Enforcer – Live By Fire II (Album Review)

Pinterest LinkedIn Tumblr +

By fire, the 80s has been reborn.

Originally formulated as a one-man project by Swedish thrash scene veteran Olof Wikstrand, Enforcer quickly became an important early adherent of what has since become known as the New Wave of Traditional Heavy Metal. Opting for more of an impact-based, speed metal dominated approach more in line with the German scene of the mid-1980s that more closely conformed with Olof’s earlier work within the early 2000s thrash revival following a rebound in the genre thanks to early entries by Cranium and Guillotine, they’ve since made quite a name for themselves as one of the more consistent proponents of said style, often rivaling the output of old school metal revivalists Wolf. However, at the close of the 2010s this speed-obsessed quartet opted to make a sizable stylistic left turn with their 2019 LP “Zenith” by taking an approach far closer to the sleaze and sometimes glam-infused sound of the likes of Dokken, W.A.S.P., and, Def Leppard, a move that likely left some of their fan base puzzled.

Yet for whatever view one might hold to their more rocking and groovy approach relative to the high octane mayhem of their prior work, Enforcer have always gotten the job done on stage, and their sophomore live offering off the subsequent tour stop in Mexico City dubbed “Live By Fire II” is no exception. Opting for a small selection of mostly bangers and more metallic material off their latest LP, the result is an album that shares more in common with the riveting fury of their previous live outing than not. To the uninitiated, Wikstrand’s vocal sound has a high, tinny character to it that bears some similarity to what Tony Moore brought to Riot’s pinnacle late 80s speed metal opus “Thundersteel,” and even the manner in which he opts to work the crowd has an uncanny 1980s character to it. The continual calls for a louder crowd response and some select sing-along moments remind heavily of the glory days of Dio and Iron Maiden, while the rather unsubtle jabs at disco music might come off as odd to most under the age of 38, but it all works within the highly retro character of the music itself.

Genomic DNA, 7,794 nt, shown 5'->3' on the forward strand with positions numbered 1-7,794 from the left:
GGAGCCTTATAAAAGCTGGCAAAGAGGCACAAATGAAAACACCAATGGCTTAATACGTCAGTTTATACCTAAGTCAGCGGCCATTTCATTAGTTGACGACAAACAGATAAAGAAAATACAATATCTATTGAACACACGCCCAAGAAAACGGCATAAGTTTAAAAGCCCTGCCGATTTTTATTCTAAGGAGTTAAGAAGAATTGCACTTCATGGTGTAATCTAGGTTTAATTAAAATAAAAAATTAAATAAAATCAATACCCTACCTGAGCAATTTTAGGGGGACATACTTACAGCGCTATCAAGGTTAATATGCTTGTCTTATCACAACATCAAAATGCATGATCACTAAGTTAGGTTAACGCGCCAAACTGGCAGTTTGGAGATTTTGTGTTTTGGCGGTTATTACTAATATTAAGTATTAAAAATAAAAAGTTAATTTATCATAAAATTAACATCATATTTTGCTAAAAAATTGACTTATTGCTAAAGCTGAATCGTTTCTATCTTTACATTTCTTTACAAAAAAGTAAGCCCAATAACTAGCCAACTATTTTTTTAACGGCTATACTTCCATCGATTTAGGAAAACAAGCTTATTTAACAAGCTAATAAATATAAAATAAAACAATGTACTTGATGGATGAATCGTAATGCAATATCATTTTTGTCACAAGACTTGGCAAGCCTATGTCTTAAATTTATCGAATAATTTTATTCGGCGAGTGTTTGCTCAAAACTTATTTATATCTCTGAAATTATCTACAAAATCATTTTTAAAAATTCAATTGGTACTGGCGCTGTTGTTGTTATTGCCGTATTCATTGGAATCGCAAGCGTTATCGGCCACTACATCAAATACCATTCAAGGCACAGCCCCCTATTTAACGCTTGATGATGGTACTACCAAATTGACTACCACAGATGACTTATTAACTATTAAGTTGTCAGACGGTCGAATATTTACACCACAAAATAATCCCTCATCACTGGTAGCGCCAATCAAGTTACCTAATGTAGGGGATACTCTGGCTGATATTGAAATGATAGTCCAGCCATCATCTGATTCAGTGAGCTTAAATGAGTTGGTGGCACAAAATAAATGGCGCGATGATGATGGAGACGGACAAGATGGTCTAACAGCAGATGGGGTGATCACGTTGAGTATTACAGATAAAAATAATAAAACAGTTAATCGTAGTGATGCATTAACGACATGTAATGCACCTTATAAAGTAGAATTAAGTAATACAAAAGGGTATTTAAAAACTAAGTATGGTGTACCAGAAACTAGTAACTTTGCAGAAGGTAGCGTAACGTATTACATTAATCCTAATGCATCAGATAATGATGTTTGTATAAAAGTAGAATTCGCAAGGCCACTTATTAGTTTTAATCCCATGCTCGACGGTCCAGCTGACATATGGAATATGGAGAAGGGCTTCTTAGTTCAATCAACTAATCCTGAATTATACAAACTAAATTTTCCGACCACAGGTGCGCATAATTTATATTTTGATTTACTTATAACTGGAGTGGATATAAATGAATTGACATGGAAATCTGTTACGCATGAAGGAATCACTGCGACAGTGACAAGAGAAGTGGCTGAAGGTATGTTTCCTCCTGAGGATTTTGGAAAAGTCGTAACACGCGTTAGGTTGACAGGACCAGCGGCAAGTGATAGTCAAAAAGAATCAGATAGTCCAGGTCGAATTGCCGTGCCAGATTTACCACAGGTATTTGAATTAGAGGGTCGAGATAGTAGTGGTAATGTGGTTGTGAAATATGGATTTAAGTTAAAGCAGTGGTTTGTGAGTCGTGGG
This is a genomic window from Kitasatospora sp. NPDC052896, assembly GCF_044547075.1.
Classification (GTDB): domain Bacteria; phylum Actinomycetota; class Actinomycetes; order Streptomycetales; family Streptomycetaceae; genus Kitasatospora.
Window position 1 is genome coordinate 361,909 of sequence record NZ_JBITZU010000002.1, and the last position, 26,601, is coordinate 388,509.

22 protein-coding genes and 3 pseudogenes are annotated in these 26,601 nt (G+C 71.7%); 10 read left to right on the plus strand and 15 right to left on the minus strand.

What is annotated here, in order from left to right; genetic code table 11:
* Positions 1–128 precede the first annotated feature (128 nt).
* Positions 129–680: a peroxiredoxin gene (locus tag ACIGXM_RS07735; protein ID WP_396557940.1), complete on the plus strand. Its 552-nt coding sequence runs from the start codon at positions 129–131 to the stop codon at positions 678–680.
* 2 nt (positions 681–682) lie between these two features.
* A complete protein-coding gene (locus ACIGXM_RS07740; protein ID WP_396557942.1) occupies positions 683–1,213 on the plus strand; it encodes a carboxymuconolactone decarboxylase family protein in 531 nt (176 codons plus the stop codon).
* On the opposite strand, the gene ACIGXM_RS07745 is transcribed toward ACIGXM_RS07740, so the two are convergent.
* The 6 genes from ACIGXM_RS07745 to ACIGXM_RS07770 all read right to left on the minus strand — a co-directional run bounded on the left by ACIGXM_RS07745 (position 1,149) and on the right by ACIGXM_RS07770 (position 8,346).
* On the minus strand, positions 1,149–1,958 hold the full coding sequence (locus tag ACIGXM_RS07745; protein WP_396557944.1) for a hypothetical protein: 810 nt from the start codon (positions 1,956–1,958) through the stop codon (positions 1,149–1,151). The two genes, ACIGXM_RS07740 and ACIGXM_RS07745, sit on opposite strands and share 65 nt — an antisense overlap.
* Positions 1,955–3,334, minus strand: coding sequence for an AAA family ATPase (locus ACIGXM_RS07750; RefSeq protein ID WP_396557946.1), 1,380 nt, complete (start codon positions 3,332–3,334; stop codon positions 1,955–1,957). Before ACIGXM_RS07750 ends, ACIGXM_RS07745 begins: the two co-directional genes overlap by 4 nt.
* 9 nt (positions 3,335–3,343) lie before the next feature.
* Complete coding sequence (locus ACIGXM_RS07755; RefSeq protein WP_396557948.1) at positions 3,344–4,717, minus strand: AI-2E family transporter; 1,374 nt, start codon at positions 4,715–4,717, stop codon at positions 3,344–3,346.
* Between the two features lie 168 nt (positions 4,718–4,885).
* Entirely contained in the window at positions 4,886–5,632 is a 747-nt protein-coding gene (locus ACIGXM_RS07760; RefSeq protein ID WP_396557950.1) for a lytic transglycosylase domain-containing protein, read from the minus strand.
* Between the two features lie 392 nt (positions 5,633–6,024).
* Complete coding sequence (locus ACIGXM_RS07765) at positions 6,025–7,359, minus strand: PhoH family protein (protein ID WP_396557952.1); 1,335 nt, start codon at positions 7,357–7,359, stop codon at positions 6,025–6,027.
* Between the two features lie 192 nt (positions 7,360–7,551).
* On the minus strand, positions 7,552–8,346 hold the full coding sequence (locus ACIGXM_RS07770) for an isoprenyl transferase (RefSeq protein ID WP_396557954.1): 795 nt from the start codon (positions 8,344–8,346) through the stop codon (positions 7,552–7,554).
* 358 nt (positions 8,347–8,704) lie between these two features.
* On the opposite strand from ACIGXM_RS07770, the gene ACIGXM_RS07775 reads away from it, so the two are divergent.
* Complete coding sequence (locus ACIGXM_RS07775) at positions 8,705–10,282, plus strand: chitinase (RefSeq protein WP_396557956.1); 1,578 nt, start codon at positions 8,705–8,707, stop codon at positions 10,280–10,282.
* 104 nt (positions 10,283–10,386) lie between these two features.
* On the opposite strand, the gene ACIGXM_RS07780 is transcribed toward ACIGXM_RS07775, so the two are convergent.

While the majority of the songs included from the “Zenith” album serve to lighten the presentation a bit, the collective character of the performance does not deviate significantly from the core sound of their past. Generally mid-paced and somewhat syrupy bangers like “One Thousand Years Of Darkness” and “Die For The Devil” are among the harder hitting anthems off said album and provide a couple of respites between the blinding speed. Meanwhile, the generally slow-paced nod to Dio in “Zenith Of The Black Sun” is just too catchy and fun to see as a low point, having sort of a mystical, Axel Rudi Pell-like vibe to it. The generally short but ferocious cooker “Searching For You” is a tad more melodically consonant and close to a 90s Riot sound than their older fair, but is otherwise indistinguishable from the pre-2019 format and does a decent job of shacking up to undisputed speed metal new classics like “Run For Your Life” and “Live For The Night”, two high points of the concert that could rival the intensity of seminal works of Scanner and Iron Angel.